For the sixth graders, we had a simple parallel circuit on two sides of the Nile river. Gaps in the circuit would be filled by tin foil under the shapes to light up LEDs along important sites on the Nile.
Seventh graders were split into two groups, and they would each create shapes based on military themes from the Civil War and complete circuits for a map of the battle of Gettysburg. We incorporated a bit of friendly competition, as each group would only make shapes for either the North or the South and place them in the positions of units in the battle map.
Eight graders created shapes of buildings or something related to either the immigrant group they were studying or their own cultural heritage. For this group, we reused the city map in order to create "neighborhoods" of varied cultural backgrounds.
In this site, we set up in a cafeteria, so tables and talking to the entire group were not as much of a problem as in Oasis. This environment also allowed for more involvement with the kids and their making, so in some cases we got very creative results. Some sixth graders, for example, made very elaborate pyramids with egyptian glyphs on them, while an eight grader didn't use the shape templates and instead created his structure with popsicle sticks. This had been the first time we incorporated this alternative building material, and some kids definitely were more attached to using them over cutting and folding paper.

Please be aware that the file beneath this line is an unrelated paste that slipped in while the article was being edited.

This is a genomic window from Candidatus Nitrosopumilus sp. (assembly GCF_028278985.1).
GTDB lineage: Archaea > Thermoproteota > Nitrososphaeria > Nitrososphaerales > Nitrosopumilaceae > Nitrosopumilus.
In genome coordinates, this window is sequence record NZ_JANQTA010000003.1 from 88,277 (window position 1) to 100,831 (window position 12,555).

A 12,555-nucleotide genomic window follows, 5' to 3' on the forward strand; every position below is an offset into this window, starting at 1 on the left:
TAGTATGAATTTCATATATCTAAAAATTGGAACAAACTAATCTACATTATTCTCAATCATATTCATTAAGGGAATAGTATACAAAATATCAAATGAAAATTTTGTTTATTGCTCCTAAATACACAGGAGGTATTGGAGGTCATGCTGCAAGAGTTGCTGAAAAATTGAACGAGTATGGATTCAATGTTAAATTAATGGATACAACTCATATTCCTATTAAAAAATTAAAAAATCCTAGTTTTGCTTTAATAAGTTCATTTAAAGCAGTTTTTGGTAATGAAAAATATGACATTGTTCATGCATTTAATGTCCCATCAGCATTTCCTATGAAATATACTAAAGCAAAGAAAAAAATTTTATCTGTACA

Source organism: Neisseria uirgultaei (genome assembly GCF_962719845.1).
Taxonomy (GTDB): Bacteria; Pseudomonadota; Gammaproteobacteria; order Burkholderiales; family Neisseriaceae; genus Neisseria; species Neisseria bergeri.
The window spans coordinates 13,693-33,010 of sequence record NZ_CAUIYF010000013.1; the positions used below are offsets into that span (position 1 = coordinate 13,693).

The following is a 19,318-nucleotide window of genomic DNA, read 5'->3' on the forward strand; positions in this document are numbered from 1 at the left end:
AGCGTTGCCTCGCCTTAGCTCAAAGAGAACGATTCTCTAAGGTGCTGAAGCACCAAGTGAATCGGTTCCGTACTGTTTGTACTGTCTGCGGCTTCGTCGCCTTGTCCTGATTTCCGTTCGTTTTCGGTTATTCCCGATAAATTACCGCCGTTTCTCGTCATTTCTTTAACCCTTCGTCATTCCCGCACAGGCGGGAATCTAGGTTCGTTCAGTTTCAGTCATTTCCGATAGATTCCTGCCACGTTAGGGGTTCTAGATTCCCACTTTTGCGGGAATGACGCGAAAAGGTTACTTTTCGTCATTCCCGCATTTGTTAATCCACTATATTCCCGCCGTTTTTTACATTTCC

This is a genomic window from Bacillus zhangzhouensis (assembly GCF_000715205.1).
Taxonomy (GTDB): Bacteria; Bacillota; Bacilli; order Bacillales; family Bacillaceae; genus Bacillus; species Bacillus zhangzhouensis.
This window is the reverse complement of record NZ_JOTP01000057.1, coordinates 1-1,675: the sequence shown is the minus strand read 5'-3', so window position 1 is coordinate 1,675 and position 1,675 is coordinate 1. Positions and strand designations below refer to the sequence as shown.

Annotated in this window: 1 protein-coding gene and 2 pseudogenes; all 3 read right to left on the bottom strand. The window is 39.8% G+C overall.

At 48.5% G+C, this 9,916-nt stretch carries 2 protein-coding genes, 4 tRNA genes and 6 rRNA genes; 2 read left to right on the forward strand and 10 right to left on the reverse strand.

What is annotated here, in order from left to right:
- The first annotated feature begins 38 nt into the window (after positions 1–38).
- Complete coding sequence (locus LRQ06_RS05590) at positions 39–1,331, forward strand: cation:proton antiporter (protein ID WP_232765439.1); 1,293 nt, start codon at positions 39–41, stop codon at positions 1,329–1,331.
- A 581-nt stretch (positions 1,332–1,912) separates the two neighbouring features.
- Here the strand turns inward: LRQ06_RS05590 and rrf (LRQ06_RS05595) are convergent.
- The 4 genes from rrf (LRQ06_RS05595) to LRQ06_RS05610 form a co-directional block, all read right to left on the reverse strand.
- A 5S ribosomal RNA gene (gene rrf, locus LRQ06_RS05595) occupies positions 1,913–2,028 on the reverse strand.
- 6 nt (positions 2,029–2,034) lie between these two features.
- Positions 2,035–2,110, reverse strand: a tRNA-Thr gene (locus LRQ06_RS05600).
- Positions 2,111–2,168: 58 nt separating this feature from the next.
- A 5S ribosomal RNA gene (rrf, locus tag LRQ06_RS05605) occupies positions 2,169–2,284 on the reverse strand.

Once again, I appreciated the help and extra depth that the NSLA fellows added to our team, and I would imitate what I saw Marie or Gina do in order to bring out the kids' creativity or interest. For example, Marie was very good with working alongside the kids and giving them ideas and encouraging them to try new things. Gina was very good at working with kids that might be falling behind or needed some focus.
It was also interesting to hear about and visit Julia and her side of the program with the documentation station. Teaching kids on the computer was very different than in a hands-on activity, as more guidance and assistance was needed. An interesting source of friction here was the differing focus and attitude regarding the internet between our program and the standard Public School system. Often times, the kids' teachers and counselors seemed less cooperative than the kids themselves as they were constantly prohibiting and closely monitoring how the internet was used, while our focus was more centered on playing and learning through play.